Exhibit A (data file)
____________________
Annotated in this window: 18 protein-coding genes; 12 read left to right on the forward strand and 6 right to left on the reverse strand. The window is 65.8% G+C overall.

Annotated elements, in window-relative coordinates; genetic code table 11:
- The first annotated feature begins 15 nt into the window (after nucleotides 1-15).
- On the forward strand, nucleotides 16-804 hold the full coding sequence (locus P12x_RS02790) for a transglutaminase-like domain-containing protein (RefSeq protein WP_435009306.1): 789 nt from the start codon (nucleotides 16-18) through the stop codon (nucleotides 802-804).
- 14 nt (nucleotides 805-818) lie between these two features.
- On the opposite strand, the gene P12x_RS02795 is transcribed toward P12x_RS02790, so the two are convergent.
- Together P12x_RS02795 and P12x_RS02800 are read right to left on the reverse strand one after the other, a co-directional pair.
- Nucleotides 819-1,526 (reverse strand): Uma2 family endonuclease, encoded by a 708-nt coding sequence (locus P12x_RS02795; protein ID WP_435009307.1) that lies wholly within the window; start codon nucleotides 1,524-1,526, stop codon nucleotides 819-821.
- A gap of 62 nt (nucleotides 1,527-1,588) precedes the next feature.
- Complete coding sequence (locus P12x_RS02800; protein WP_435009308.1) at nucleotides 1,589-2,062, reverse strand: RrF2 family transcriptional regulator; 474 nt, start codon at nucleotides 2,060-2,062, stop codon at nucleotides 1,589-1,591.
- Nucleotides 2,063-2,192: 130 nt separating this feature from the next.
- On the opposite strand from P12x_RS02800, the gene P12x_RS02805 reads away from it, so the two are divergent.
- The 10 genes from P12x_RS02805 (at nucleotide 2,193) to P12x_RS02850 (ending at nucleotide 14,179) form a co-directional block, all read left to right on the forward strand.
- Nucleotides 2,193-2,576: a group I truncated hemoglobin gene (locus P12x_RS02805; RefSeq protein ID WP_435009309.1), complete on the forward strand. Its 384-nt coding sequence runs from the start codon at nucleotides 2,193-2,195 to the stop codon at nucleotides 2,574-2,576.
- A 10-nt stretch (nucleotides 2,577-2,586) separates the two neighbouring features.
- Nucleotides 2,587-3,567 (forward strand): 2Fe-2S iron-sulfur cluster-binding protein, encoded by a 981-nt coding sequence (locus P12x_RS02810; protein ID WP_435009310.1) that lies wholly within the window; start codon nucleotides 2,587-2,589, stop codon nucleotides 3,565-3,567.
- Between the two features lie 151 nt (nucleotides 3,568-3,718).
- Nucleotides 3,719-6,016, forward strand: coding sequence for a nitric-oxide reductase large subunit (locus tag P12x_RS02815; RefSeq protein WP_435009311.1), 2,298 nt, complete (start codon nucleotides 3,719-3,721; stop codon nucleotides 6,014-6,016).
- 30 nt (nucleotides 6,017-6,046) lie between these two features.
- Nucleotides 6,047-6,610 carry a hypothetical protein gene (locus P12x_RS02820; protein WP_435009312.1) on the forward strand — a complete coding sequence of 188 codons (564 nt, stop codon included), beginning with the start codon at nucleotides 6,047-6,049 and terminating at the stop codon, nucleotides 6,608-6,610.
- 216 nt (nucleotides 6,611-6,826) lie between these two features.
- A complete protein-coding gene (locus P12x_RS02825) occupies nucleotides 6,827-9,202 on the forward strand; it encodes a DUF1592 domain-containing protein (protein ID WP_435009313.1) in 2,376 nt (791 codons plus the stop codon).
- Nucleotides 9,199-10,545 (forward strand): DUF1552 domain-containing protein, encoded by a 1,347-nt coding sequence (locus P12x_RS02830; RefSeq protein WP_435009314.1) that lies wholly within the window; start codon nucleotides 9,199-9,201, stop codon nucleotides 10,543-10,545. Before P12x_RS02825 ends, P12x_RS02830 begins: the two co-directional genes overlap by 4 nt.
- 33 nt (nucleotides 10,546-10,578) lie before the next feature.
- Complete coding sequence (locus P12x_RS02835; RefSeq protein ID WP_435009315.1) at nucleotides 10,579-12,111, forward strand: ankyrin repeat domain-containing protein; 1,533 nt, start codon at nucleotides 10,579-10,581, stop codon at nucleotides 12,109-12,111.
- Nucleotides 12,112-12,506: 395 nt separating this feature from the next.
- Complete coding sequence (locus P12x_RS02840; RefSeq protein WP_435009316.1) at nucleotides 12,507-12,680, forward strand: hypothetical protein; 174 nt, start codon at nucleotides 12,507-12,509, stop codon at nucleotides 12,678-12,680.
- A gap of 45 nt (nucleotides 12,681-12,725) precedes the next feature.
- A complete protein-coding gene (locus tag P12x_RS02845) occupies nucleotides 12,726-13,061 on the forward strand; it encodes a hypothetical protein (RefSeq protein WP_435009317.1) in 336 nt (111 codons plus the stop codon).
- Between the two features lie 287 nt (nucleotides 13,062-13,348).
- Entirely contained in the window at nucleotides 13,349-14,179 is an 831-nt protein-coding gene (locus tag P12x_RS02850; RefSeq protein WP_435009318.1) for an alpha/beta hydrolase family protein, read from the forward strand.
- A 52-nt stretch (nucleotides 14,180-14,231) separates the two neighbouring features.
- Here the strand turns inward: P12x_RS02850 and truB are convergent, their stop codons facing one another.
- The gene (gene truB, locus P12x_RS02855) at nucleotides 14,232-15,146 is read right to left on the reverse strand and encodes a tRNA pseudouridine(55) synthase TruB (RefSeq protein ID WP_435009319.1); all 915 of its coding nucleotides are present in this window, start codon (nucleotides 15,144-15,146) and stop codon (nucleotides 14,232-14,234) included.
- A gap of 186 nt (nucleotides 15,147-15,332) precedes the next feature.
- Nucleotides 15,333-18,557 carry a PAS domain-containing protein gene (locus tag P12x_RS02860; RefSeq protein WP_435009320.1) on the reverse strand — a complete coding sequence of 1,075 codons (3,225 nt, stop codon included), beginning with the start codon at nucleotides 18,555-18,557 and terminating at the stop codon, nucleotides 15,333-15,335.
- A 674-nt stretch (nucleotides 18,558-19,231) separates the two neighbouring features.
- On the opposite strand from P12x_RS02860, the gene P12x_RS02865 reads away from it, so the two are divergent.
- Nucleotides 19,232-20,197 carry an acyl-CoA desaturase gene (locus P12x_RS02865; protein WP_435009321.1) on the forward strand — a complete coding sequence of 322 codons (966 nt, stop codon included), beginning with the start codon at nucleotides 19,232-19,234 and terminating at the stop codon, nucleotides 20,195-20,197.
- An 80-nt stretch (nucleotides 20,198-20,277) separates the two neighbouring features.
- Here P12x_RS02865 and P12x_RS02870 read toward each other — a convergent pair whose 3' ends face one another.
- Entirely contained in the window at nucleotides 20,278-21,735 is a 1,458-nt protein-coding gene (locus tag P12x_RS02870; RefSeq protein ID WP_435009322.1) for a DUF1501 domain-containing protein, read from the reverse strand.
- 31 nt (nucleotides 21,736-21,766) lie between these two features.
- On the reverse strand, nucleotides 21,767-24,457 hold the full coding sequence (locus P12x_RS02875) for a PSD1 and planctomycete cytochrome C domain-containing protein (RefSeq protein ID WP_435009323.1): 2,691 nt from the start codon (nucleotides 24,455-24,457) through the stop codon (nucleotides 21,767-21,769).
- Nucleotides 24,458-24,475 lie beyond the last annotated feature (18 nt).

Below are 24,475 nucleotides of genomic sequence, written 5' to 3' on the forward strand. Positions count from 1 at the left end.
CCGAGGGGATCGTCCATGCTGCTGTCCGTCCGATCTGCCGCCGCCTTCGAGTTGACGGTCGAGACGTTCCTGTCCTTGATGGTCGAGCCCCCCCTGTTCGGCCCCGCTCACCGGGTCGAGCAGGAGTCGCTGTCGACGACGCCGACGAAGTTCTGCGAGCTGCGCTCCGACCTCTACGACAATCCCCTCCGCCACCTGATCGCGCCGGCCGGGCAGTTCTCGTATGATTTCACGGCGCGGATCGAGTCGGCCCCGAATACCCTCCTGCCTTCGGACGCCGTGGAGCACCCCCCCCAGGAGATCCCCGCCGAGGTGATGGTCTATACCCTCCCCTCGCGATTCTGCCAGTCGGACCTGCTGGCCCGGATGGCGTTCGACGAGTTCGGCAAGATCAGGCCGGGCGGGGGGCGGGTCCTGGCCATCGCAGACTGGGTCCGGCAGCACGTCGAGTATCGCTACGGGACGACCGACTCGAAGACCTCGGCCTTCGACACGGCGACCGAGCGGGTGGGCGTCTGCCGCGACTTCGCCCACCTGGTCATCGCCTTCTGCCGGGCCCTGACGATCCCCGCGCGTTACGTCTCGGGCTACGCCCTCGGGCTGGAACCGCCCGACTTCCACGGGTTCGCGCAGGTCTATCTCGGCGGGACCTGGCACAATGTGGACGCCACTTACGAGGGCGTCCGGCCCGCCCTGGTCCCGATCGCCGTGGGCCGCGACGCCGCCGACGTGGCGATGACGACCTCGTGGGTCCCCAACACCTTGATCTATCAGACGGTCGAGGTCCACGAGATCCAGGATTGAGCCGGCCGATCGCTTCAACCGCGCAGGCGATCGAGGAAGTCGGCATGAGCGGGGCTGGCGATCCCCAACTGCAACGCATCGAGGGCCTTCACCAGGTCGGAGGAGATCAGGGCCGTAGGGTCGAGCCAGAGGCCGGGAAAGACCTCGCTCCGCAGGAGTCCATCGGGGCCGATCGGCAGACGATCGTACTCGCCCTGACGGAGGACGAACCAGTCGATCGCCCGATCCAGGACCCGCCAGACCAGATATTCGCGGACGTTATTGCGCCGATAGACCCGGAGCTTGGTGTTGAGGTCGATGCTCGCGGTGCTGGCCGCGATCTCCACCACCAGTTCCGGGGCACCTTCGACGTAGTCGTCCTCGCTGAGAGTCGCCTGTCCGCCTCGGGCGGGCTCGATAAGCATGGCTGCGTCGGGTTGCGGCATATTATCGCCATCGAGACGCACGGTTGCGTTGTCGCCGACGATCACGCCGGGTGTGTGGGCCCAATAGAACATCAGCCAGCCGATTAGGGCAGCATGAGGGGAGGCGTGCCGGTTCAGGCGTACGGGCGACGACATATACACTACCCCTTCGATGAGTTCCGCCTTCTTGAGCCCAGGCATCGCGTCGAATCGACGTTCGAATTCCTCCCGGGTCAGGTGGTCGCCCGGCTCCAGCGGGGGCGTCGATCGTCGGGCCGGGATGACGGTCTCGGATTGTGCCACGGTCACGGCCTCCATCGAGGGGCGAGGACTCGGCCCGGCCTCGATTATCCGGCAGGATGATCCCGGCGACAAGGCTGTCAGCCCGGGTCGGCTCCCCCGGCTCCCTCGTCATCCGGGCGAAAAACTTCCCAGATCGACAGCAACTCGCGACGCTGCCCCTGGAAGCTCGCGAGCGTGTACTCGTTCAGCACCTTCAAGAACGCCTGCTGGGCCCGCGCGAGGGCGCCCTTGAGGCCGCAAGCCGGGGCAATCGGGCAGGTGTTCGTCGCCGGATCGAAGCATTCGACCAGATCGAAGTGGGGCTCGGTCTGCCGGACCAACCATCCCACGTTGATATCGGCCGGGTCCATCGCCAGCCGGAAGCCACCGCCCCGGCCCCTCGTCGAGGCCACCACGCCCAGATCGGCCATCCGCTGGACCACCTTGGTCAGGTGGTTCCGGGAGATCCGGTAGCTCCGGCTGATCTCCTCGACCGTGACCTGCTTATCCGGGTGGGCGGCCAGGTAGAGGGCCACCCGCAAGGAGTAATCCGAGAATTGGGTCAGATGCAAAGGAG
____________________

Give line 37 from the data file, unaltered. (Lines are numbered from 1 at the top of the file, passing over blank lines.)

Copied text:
- A 674-nt stretch (nucleotides 18,558-19,231) separates the two neighbouring features.